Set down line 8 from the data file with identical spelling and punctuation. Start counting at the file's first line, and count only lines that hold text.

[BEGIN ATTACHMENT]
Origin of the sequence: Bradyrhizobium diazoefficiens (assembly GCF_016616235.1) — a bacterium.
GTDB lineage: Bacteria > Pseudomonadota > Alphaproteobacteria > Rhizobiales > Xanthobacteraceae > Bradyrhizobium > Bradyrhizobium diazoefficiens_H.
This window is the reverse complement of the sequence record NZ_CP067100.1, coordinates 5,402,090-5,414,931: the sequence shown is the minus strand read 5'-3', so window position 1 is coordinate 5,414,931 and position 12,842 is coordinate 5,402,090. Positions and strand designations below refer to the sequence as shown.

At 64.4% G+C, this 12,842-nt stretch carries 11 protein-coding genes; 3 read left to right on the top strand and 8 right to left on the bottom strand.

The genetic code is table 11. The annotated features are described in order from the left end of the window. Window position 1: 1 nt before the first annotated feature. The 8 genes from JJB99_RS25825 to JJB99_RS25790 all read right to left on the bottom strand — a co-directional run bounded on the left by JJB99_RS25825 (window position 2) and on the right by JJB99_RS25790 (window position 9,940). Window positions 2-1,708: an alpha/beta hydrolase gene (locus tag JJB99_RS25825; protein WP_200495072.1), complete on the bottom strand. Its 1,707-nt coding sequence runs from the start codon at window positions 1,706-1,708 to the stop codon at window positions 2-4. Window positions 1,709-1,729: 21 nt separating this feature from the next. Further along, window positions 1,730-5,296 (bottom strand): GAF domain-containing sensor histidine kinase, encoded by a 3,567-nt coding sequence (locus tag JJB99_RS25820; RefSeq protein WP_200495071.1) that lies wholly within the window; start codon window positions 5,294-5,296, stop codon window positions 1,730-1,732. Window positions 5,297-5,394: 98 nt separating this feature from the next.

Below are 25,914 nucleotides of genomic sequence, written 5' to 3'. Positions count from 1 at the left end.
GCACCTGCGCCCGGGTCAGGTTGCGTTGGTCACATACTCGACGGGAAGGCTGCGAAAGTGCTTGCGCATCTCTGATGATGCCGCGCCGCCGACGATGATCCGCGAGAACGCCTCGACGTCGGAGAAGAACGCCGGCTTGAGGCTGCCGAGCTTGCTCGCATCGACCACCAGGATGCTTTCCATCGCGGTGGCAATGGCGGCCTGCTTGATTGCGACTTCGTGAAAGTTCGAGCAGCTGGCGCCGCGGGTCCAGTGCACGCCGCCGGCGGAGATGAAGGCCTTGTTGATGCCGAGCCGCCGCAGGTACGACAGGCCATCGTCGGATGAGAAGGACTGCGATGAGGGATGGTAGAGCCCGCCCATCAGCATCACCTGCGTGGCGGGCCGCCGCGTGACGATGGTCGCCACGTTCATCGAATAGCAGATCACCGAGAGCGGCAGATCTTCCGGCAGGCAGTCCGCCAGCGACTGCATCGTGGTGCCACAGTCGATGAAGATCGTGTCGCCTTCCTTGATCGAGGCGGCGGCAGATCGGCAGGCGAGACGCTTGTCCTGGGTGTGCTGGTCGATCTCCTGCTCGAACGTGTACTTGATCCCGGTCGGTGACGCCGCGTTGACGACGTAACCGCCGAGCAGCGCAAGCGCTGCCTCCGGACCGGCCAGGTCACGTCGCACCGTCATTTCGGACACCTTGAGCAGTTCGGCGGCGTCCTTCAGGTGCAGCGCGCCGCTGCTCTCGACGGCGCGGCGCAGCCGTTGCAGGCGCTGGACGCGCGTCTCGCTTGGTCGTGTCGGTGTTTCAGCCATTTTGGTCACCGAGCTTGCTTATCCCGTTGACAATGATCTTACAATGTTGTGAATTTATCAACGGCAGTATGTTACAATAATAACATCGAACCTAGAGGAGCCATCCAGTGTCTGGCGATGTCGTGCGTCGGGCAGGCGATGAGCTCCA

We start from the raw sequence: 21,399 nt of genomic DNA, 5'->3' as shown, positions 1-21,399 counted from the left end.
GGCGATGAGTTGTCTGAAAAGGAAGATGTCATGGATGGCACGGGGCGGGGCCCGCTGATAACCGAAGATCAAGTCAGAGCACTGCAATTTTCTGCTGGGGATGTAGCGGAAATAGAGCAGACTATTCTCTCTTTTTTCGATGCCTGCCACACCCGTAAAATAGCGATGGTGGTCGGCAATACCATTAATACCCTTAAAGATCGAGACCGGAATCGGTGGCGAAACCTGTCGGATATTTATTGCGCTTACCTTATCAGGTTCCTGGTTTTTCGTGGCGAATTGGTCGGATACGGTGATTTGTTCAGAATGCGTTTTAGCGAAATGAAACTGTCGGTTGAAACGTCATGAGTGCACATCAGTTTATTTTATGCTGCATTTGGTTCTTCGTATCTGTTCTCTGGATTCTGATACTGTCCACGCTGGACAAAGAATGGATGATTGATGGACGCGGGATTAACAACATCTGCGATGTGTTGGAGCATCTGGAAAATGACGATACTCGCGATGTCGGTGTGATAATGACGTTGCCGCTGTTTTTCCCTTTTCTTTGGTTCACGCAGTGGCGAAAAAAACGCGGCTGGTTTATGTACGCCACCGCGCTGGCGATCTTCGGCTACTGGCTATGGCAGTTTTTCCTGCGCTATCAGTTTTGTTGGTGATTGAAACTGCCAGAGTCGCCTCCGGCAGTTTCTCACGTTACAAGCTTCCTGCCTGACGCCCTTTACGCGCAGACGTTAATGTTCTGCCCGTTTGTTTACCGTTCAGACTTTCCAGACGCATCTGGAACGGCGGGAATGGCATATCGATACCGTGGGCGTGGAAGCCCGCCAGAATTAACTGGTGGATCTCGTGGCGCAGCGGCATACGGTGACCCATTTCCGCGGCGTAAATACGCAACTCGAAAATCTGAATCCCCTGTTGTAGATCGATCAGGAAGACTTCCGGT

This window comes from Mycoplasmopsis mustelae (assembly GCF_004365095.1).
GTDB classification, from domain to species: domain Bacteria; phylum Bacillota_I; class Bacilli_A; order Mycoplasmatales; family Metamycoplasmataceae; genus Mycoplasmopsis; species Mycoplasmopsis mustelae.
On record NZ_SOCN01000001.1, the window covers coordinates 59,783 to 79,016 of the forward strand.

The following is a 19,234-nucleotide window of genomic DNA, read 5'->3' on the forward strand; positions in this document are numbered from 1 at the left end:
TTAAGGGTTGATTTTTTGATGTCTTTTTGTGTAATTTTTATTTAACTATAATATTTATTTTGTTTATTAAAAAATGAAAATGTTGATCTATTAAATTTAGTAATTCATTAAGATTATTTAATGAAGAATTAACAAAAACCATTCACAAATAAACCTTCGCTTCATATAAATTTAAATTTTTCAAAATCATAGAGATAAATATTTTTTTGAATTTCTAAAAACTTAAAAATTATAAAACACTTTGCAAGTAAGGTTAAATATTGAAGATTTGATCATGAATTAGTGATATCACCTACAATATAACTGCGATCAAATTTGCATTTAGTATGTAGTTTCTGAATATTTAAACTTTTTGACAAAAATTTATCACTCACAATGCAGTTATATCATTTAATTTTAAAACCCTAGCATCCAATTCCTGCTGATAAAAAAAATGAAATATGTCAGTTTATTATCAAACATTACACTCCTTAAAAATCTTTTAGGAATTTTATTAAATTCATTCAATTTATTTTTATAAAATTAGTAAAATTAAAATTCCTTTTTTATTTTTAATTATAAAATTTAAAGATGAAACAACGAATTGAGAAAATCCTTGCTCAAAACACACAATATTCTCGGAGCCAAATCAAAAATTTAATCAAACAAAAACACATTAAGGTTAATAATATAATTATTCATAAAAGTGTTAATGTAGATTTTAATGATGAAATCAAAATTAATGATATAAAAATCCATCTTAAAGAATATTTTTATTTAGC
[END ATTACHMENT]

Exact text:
We start from the raw sequence: 21,399 nt of genomic DNA, 5'->3' as shown, positions 1-21,399 counted from the left end.